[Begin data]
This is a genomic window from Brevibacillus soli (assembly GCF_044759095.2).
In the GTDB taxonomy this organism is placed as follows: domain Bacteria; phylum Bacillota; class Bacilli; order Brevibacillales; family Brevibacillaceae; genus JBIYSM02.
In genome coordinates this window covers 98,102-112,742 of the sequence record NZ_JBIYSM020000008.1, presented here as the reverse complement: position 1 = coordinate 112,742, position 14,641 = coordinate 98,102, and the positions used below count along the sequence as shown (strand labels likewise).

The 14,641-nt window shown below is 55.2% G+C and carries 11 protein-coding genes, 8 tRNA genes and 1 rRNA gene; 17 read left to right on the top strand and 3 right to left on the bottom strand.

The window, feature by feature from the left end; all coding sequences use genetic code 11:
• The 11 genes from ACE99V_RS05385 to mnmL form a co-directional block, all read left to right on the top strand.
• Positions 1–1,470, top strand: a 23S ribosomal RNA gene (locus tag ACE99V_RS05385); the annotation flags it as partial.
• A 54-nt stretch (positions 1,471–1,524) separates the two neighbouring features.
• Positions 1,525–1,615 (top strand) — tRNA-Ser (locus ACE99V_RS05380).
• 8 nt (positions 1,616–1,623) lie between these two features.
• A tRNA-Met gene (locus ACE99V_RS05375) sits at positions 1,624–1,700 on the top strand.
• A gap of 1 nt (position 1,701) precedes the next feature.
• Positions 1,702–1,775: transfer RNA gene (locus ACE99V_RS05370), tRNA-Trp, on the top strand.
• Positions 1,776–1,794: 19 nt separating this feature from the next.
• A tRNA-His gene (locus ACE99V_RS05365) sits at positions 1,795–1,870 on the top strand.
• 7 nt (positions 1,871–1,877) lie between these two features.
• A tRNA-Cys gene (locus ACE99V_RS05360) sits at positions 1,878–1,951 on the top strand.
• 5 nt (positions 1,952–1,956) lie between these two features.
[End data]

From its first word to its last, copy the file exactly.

This is a genomic window from Brevibacillus soli (assembly GCF_044759095.2).
In the GTDB taxonomy this organism is placed as follows: domain Bacteria; phylum Bacillota; class Bacilli; order Brevibacillales; family Brevibacillaceae; genus JBIYSM02.
In genome coordinates this window covers 98,102-112,742 of the sequence record NZ_JBIYSM020000008.1, presented here as the reverse complement: position 1 = coordinate 112,742, position 14,641 = coordinate 98,102, and the positions used below count along the sequence as shown (strand labels likewise).

The 14,641-nt window shown below is 55.2% G+C and carries 11 protein-coding genes, 8 tRNA genes and 1 rRNA gene; 17 read left to right on the top strand and 3 right to left on the bottom strand.

The window, feature by feature from the left end; all coding sequences use genetic code 11:
• The 11 genes from ACE99V_RS05385 to mnmL form a co-directional block, all read left to right on the top strand.
• Positions 1–1,470, top strand: a 23S ribosomal RNA gene (locus tag ACE99V_RS05385); the annotation flags it as partial.
• A 54-nt stretch (positions 1,471–1,524) separates the two neighbouring features.
• Positions 1,525–1,615 (top strand) — tRNA-Ser (locus ACE99V_RS05380).
• 8 nt (positions 1,616–1,623) lie between these two features.
• A tRNA-Met gene (locus ACE99V_RS05375) sits at positions 1,624–1,700 on the top strand.
• A gap of 1 nt (position 1,701) precedes the next feature.
• Positions 1,702–1,775: transfer RNA gene (locus ACE99V_RS05370), tRNA-Trp, on the top strand.
• Positions 1,776–1,794: 19 nt separating this feature from the next.
• A tRNA-His gene (locus ACE99V_RS05365) sits at positions 1,795–1,870 on the top strand.
• 7 nt (positions 1,871–1,877) lie between these two features.
• A tRNA-Cys gene (locus ACE99V_RS05360) sits at positions 1,878–1,951 on the top strand.
• 5 nt (positions 1,952–1,956) lie between these two features.